11 Dec Driving Tips to Keep Seniors Safe
The percentage of licensed drivers who are age 65 and older is increasing. By the year 2029, about 1 in 4 licensed drivers will be 65 or older, according to AARP. Because of this, senior road safety is more important now than ever.
However, this isn’t because seniors are “bad drivers,” and it’s important to make this clarification. There are a handful of age-related changes seniors might be going through that might spark safety concerns about their driving. For example, hearing and vision typically decrease as people age. Even reflexes can be affected by age. Medications can also make people drowsy or dizzy, so make sure your senior doesn’t drive if they take a medication with these side effects.
Certain medical conditions can also affect a senior’s ability to drive. If your senior has vision problems—such as cataracts, glaucoma, or macular degeneration—or is diagnosed with Alzheimer’s or Parkinson’s Disease, consider alternative transportation.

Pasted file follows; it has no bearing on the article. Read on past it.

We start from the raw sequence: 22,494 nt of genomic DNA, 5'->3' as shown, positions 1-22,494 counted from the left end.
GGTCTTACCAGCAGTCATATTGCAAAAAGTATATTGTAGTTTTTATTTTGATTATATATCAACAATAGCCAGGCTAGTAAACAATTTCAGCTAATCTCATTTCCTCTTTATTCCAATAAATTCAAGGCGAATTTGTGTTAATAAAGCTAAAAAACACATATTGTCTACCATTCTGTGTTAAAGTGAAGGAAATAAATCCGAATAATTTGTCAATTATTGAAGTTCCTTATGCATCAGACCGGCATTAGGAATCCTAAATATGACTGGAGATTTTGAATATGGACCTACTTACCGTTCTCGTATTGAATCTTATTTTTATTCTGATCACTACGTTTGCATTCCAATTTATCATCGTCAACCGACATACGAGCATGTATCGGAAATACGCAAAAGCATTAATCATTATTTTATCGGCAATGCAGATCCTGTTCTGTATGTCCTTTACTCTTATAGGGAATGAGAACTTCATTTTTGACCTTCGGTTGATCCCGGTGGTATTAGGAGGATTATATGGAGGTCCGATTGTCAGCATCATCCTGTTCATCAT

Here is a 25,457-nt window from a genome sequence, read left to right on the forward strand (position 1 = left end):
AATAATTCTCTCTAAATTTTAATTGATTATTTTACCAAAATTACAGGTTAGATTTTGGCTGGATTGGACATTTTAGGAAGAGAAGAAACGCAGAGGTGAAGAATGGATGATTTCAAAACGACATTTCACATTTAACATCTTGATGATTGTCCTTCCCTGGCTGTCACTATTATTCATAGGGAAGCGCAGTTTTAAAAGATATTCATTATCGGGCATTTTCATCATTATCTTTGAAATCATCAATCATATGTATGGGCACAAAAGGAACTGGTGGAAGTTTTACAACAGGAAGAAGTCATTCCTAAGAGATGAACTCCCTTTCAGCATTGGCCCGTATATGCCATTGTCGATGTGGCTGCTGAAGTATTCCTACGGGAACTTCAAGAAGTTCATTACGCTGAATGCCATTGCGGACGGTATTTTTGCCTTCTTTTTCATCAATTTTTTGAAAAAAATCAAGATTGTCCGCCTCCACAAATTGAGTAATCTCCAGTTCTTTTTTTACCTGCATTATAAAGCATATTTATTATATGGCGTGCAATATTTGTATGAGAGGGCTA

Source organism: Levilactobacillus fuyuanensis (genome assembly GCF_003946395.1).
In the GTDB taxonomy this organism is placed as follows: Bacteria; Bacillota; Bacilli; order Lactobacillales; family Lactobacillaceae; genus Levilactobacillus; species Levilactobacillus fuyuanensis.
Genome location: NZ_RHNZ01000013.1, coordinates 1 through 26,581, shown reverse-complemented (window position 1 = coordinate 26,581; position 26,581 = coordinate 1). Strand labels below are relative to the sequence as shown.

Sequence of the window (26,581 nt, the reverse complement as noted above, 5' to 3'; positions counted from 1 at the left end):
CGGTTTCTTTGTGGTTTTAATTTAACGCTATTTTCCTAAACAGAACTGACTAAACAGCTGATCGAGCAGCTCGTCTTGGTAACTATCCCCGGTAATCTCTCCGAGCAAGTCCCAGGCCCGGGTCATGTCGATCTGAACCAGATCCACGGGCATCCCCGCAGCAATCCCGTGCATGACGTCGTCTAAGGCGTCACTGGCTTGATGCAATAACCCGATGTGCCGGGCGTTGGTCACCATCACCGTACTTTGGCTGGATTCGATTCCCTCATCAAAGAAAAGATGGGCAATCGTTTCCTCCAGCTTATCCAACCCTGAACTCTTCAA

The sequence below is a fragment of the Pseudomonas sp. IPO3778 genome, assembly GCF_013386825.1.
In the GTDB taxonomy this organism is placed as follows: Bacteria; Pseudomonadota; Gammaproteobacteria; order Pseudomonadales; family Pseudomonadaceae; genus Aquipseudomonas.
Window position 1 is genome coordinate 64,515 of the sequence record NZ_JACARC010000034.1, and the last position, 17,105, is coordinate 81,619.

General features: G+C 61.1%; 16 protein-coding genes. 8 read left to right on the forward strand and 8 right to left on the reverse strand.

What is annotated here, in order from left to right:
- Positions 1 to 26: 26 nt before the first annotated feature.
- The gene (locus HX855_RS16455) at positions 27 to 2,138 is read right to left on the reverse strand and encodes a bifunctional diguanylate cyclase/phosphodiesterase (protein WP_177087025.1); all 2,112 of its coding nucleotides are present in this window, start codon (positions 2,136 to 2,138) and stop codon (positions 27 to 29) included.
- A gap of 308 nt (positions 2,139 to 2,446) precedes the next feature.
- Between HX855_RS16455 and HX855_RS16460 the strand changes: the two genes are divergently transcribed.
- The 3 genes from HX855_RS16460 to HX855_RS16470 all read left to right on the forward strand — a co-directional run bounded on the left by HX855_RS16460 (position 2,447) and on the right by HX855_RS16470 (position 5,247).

At Family Tree In-Home Care, our caregivers will facilitate transportation. We also provide a program called “Ride with Family Tree,” where seniors can use Uber for appointments and outings.
Licensed drivers who are 65 and older can still remain safe on the road, so long as they practice safe driving efforts.
Try to reassure your senior and encourage them to only drive when it’s safe and when visibility is good. Discourage night driving, when possible. You can help by ensuring their is car well maintained, including oil changes, and routinely checking the car’s brakes and steering wheel.
If your senior has any physical limitations, help them make adjustments. For example, using a steering wheel cover can make it easier to turn and handle the steering wheel. Adding extra mirrors to eliminate blind spots can also help.
Be mindful if you have a loved one who is over 65 and driving. Although it can be a sensitive subject, if you notice new dents or scratches on your senior’s car, it might be necessary to talk to them about road safety.
Although aging doesn’t necessarily mean your senior’s driving days are over, it’s important to emphasize safe driving habits and open the conversation.